Tuesday, June 2, 2020

Road Haulage and Logistics Firms Need to Sign Up Those EU Staff Quickly Before Brexit

After December it May Need a Shed Load of Red Tape to Ease the Driver Shortage
Shipping News Feature

UK – While we all fuss and worry about the virus situation perhaps the eyes of logistics businesses are a little off the ball for the moment regarding another huge crisis in the making, the staff shortages, particularly in the field of road haulage drivers and warehouse assistants.

It is somewhat ironic that, at a time we are writing about the demise of hauliers and other freight related operations which may run out of funds and not survive the pandemic, and whilst simultaneously logistics is being  hailed as a saviour of society, and ecommerce becoming the normal way to shop, that post-Brexit we may see a worse employment situation than ever before.

The Immigration and Social Security Co-ordination (EU Withdrawal) Bill 2019-21 is now being considered by a Public Bill Committee which will scrutinise the Bill line by line and is expected to report to the House of Commons by Thursday 25 June 2020. The Bill makes provision to end rights to free movement of persons under retained EU law and to repeal other retained EU law relating to immigration.

What this actually means is that, if the Bill goes on to receive Royal Assent, it will terminate rights to free movement for citizens of EU countries from 2021 onwards, as well as repealing other EU immigration law, and enable the introduction of a revamped ‘points-based’ immigration system for entry to the UK. Workers will require 70 points or more to be able to work in Britain.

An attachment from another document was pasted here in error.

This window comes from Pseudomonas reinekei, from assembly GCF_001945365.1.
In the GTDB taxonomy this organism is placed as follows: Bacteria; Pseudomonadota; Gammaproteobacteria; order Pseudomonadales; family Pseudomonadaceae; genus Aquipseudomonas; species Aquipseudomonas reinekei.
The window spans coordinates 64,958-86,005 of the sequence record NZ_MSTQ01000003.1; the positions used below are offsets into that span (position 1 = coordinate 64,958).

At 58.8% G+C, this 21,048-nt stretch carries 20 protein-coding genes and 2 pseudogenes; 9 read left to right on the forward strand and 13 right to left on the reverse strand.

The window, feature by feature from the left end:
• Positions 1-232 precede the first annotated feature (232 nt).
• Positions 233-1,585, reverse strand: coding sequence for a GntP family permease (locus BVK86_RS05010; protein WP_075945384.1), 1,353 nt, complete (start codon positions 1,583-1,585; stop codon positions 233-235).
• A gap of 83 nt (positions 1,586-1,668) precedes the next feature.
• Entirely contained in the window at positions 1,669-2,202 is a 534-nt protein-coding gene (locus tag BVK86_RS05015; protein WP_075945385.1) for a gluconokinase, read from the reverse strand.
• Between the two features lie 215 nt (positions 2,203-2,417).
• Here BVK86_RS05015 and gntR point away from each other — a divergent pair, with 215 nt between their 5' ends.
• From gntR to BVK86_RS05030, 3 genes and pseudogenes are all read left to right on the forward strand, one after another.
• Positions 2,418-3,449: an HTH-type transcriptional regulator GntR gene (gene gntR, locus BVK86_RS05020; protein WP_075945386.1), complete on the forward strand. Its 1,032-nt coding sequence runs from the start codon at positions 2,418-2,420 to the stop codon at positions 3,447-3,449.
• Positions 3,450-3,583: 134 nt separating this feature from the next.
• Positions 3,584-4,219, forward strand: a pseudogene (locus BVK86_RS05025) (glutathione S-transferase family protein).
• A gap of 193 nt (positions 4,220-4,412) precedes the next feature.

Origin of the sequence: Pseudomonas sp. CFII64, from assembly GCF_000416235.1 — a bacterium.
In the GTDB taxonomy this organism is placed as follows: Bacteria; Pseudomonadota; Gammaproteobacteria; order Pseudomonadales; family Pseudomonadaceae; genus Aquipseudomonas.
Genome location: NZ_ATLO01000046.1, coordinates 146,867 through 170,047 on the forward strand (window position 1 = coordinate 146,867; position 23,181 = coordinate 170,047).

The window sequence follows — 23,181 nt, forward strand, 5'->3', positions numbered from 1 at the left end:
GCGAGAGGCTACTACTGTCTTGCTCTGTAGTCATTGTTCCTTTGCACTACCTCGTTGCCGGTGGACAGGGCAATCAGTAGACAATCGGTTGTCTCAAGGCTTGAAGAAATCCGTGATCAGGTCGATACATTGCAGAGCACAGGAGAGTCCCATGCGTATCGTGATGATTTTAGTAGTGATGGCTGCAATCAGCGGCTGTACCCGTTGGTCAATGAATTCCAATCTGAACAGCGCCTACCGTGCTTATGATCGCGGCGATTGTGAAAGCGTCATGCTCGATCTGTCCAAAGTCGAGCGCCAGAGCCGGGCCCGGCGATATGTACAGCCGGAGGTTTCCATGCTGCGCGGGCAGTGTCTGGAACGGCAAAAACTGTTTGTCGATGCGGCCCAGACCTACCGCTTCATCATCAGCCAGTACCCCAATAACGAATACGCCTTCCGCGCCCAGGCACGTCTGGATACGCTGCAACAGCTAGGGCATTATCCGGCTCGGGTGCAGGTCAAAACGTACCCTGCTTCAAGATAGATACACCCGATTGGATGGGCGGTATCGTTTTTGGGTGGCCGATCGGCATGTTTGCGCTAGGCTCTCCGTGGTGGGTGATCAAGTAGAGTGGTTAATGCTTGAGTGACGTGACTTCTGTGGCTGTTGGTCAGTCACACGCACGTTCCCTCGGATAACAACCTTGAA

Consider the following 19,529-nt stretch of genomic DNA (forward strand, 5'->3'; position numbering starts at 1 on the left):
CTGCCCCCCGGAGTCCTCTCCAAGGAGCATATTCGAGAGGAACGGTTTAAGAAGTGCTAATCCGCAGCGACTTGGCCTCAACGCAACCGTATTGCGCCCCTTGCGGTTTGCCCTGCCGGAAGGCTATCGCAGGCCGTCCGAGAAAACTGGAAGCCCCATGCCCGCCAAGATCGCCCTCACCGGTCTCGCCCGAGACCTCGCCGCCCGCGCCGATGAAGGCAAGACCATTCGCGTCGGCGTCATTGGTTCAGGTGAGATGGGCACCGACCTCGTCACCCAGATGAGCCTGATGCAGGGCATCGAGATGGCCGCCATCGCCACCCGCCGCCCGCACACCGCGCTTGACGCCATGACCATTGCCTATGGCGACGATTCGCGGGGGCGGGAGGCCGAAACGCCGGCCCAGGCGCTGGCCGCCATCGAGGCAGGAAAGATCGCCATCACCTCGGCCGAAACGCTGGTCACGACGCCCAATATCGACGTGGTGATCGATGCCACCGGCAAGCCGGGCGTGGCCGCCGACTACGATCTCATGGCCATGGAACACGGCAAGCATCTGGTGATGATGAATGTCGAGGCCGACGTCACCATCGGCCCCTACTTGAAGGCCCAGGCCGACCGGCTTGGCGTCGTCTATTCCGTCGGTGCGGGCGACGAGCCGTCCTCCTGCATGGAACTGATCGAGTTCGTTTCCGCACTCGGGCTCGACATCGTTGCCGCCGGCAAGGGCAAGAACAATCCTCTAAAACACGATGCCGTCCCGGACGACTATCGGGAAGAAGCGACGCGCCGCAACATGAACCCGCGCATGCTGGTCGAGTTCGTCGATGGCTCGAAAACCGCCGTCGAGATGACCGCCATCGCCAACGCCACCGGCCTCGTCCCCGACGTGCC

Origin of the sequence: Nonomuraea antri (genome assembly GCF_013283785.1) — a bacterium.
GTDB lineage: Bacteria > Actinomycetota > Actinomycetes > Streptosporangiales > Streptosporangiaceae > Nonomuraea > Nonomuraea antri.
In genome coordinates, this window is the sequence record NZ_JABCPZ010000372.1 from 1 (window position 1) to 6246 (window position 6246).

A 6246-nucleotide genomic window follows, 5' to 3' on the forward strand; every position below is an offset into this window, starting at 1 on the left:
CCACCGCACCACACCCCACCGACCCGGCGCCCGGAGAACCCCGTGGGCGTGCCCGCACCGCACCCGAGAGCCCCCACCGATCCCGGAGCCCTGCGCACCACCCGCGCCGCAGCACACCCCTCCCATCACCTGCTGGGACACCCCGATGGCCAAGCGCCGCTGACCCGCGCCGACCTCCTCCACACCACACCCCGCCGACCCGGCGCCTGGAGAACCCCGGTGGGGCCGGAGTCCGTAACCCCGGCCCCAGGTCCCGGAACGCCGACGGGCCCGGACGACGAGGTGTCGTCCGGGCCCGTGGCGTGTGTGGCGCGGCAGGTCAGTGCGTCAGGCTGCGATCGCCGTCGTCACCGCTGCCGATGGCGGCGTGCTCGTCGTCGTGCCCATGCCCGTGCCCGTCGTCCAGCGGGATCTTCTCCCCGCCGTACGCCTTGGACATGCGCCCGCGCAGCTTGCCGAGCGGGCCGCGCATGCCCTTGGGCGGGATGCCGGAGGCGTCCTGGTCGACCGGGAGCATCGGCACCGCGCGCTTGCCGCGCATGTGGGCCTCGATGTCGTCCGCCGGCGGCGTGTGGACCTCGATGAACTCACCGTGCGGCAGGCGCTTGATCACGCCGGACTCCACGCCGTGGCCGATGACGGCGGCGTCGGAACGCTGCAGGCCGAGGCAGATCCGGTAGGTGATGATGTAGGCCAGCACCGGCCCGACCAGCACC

Now for the realities of that statement. To work in the UK one would need a job offer from a Home Office approved sponsor, rated by the government at an ‘appropriate skill level’, whatever that may be. English language skills to the required standard and a salary of at least £25,600 are also required. Theoretically it is possible to enter with a salary as low as £20,480, but only if other dynamics can be ‘traded in’ e.g. a job offer in a specific shortage occupation.

Now the question is, with the HGV and LGV driver shortages everybody in the transport sector (and in government as they have been told about it hundreds of times) are aware, do those jobs qualify because the industry needs to know, and pretty damn quick? There is currently no sponsored immigration route proposed specifically for those workers who do not meet the salary or skills threshold required for the ‘skilled’ worker route.

What will gall road haulage and other logistics interests if they are prevented from employing EU (and other nationalities) is that there are plans to exempt temporary agricultural workers from the strait jacket of the system with dedicated visas available. The cynics will say it’s seemingly more important to pick the crops than to deliver them.

According to law firm Watson Farley and Williams if businesses consider that they may wish to sponsor ‘skilled’ migrants (including from the EU) from 2021, they should apply to the Home Office for a Sponsorship Licence as soon as possible. Applications pre Covid-19 typically took around eight weeks to process, so there will be no surprise if delays are even longer now.

It should be noted that an employer does not need to be a sponsor to employ a European worker with an existing right to work in the UK, and this will include any EU citizen with settled status. When hiring EU nationals not already in the UK, Watson Farley and Williams advise that employers may wish to bring forward recruitment plans to beat the 31 December 2020 cut off for EU nationals, thereby avoiding having to bring them in under the new rules which, let’s face it, are still fuzzy with regard to our industry to say the least.